The first preparedness challenge in December is to buy a variety of sugars for your food storage. This could include white sugar, brown sugar, powdered sugar, jam or jelly, agave nectar, and molasses. We will buy pancake or maple syrup in February when we buy our breakfast foods. If you live in a small home, buy a 3-month supply of sugars. If you live in a large home, you could store a year’s supply of sugars. You’re too sweet not to work on this!
Buy Food Storage Sugars
Most sugars have an indefinite shelf life and tend to be inexpensive.
- I store 25 lbs. in a 5-gallon food grade bucket lined with a Mylar bag. Years ago, my sugar bucket cracked so now I’m prepared. I keep three sugar buckets in my pantry with a Gamma twist lid on top so it’s easier to open them. You may purchase Gamma lids at agricultural feed stores and sometimes on Amazon. Do NOT put an oxygen absorber packet in white sugar or it will turn rock solid. Been there, done that!
- The Church of Jesus Christ of Latter-day Saints sells 30-year shelf-life white sugar in 5.6 lb. #10 cans for $5.75 (2021). I store several of these cans in my food storage room. You do not have to be a member of the Latter-day Saint Church to buy food storage.
- The recommended amount of sugar to store for one adult each year is 60 lbs. Adjust amounts for children: Age 3 and under, 50%; 4-6, 70%; 7-10, 90%; 11 and up 100%.
- An example of 60 lbs. of sugars: 24 lbs. white sugar, 16 lbs. brown & powdered sugar, 6 lbs. of honey, 6 lbs. of maple syrup and 8 lbs. of jam.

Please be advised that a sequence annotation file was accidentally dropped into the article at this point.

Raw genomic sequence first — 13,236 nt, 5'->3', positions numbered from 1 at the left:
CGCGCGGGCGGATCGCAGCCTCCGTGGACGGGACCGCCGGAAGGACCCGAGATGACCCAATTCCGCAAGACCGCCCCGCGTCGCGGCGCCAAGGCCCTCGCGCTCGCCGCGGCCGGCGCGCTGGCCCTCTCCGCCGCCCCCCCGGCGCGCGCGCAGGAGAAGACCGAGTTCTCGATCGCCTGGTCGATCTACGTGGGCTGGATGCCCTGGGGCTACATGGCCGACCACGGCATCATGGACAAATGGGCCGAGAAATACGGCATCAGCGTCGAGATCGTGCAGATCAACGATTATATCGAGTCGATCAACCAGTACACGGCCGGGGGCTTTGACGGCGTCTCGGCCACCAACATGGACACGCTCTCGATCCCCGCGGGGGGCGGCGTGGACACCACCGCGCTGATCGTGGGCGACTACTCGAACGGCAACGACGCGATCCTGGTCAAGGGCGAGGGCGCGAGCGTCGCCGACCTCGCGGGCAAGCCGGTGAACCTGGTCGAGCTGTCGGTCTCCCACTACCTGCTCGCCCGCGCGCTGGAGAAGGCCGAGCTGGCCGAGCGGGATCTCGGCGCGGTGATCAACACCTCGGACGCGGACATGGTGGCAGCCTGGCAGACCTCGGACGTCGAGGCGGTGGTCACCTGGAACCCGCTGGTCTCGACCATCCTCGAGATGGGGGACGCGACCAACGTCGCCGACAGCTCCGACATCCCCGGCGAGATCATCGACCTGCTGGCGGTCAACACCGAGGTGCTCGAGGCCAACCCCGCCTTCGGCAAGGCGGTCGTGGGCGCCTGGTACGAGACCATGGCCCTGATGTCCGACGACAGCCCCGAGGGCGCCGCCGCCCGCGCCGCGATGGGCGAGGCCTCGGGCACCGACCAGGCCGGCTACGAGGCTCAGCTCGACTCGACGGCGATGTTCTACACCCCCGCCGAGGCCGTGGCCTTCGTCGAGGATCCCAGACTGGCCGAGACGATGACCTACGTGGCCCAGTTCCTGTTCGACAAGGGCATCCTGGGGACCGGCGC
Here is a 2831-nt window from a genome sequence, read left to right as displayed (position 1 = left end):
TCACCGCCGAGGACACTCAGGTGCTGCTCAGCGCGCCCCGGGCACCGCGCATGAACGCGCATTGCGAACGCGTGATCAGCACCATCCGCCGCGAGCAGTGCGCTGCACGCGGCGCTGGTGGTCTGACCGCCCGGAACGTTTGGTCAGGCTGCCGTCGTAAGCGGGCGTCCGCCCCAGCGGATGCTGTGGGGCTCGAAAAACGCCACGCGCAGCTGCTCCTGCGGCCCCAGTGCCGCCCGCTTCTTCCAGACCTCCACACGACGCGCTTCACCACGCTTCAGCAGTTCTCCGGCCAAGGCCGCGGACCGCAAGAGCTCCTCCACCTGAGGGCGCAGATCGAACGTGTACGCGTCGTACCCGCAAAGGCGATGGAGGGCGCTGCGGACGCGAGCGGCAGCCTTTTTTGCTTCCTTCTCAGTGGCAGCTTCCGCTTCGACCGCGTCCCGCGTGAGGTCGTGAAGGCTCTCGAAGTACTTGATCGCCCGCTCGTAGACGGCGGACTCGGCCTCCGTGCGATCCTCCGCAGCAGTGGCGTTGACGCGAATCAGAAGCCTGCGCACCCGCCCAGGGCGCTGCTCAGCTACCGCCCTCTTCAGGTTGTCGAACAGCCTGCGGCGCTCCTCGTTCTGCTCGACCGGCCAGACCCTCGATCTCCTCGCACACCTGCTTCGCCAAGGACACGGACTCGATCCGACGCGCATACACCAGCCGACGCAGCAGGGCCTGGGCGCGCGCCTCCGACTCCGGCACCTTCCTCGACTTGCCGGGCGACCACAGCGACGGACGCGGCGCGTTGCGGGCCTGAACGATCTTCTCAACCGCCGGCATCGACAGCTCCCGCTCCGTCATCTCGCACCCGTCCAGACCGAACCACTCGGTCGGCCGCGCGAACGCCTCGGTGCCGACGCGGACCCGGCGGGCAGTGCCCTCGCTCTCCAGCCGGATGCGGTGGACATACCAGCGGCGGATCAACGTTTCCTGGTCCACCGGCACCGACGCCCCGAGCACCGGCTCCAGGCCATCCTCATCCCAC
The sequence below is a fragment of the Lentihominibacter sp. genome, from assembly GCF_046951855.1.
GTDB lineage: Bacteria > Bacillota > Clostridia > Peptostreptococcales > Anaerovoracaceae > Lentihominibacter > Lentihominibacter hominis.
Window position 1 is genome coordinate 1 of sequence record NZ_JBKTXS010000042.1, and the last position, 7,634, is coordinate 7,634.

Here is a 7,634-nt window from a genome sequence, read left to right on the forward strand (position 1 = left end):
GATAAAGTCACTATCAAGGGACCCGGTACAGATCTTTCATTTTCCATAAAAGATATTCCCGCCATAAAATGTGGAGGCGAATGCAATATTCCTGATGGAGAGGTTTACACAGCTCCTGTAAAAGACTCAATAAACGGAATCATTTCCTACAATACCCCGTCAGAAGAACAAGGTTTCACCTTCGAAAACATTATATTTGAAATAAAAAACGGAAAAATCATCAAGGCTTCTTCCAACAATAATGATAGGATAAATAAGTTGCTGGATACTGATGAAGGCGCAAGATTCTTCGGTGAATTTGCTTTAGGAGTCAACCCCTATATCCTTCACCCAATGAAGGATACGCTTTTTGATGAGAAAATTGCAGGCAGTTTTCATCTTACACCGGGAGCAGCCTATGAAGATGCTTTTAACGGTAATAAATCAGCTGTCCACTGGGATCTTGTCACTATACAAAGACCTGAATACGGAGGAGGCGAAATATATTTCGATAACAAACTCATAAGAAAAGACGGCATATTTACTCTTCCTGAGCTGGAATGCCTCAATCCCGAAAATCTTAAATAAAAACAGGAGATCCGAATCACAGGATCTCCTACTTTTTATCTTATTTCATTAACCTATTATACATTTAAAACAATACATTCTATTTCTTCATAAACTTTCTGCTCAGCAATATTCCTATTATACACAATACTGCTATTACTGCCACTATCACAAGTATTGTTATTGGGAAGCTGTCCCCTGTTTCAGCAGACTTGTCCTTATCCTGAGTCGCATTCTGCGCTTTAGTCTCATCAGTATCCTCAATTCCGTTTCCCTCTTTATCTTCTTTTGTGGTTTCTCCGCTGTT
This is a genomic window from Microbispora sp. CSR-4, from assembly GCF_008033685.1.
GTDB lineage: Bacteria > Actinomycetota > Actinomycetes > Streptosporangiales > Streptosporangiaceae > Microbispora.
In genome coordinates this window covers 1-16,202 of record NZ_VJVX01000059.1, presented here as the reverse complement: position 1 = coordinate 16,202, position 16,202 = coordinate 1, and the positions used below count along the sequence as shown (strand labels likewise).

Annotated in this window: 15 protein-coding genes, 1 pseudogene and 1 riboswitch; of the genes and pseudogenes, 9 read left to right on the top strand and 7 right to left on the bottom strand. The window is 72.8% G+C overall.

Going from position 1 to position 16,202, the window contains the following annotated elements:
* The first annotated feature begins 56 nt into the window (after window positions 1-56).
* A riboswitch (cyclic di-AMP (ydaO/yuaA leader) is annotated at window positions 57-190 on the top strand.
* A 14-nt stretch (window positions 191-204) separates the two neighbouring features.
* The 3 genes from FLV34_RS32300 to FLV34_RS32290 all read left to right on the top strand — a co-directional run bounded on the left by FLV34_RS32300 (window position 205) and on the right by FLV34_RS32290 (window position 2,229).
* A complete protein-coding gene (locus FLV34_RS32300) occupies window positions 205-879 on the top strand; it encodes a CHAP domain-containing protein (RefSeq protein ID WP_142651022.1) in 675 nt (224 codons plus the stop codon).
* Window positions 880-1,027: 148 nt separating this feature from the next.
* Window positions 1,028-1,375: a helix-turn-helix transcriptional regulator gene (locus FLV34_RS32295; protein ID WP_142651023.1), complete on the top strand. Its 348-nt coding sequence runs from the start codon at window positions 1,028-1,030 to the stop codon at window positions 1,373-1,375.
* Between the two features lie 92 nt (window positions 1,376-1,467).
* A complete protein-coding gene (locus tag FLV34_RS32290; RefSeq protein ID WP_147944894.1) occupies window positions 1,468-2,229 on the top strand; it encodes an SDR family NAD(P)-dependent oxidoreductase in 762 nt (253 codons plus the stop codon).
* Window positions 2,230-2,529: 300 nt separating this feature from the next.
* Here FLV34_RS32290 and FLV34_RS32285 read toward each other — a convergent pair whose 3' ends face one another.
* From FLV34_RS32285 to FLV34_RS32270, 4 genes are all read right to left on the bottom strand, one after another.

BROWN SUGAR AND POWDERED SUGAR
- I store 10 to 12 x 2-lb. bags of each in 5-gallon buckets. Buying smaller bags helps the brown sugar stay soft, and it’s easier to pour into my kitchen sugar canister.
- You can store 45 lbs. of honey instead of 60 lbs. of white sugar because honey is sweeter than sugar, but 45 lbs. of honey costs about $200, and 50 lbs. of white sugar from Costco costs about $26.
- Honey stores best at room temperature or in a pantry and will crystalize more quickly in a cold storage room or your refrigerator. If it crystallizes, it can be warmed in a pan of warm water until dissolved. Do NOT microwave honey as this kills its nutrients.
- Keep honey in its original plastic or glass container if possible. Store away from air and light and avoid storing on a windowsill or near an oven.
- Do not return the spoon you dipped in your honey after you spread it on bread as this contaminates the honey.
- Here’s a list of Utah honey sources.
As you gather over time, you can build up a wonderful supply of food storage sugars.
Best wishes and stay healthy,
The Food Storage Organizer
NOTES: You are never behind with my prep challenges. Just jump right in with this week. Want to see more prep challenges? Go here. And if you are new, go to my Start Here page. Purchase The Keep it Simple Preparedness Guide for $5 from my Etsy shop. Need more motivation? Follow me on Facebook, Instagram, and Pinterest.